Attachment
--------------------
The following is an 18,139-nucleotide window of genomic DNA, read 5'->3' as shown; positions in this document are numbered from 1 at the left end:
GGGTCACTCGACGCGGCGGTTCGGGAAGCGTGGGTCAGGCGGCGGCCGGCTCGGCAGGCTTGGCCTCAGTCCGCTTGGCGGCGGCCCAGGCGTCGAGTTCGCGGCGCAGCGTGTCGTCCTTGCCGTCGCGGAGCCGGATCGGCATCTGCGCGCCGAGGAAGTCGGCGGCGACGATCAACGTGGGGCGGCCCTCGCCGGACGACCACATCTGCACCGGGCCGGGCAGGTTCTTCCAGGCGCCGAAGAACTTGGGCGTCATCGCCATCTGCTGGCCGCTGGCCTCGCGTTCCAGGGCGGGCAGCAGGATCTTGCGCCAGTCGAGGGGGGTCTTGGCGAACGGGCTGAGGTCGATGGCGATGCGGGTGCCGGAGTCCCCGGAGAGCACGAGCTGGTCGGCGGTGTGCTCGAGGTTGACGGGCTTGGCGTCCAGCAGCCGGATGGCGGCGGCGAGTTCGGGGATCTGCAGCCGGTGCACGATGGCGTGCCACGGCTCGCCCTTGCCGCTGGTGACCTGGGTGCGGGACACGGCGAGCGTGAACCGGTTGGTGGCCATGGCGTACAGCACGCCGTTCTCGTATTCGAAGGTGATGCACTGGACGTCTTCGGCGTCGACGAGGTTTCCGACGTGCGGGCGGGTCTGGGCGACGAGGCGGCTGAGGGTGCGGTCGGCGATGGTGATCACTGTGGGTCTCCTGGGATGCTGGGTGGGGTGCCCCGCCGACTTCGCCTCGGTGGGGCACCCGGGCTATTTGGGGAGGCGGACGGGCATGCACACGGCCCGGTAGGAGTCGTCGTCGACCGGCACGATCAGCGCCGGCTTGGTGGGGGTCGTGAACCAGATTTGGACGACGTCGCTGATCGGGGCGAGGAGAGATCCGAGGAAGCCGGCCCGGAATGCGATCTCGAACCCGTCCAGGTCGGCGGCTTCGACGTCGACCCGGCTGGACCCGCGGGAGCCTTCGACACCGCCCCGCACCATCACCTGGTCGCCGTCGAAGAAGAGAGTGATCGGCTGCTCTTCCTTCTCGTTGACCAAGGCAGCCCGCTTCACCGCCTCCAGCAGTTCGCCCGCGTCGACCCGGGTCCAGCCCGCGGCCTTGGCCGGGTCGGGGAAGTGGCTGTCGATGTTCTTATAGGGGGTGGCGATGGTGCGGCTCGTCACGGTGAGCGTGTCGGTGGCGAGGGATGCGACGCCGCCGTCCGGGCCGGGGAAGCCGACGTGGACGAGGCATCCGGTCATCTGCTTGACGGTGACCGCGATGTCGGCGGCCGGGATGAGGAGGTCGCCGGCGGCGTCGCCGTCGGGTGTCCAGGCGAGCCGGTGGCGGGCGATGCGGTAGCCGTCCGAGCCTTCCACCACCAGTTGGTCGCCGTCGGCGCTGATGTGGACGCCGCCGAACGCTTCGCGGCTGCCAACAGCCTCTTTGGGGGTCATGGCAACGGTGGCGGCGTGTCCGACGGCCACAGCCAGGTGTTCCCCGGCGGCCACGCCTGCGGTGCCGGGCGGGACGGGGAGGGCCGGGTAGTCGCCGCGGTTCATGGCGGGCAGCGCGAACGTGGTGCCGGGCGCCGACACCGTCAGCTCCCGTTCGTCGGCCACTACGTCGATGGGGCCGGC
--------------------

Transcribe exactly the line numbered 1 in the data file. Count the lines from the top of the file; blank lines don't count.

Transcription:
The following is an 18,139-nucleotide window of genomic DNA, read 5'->3' as shown; positions in this document are numbered from 1 at the left end: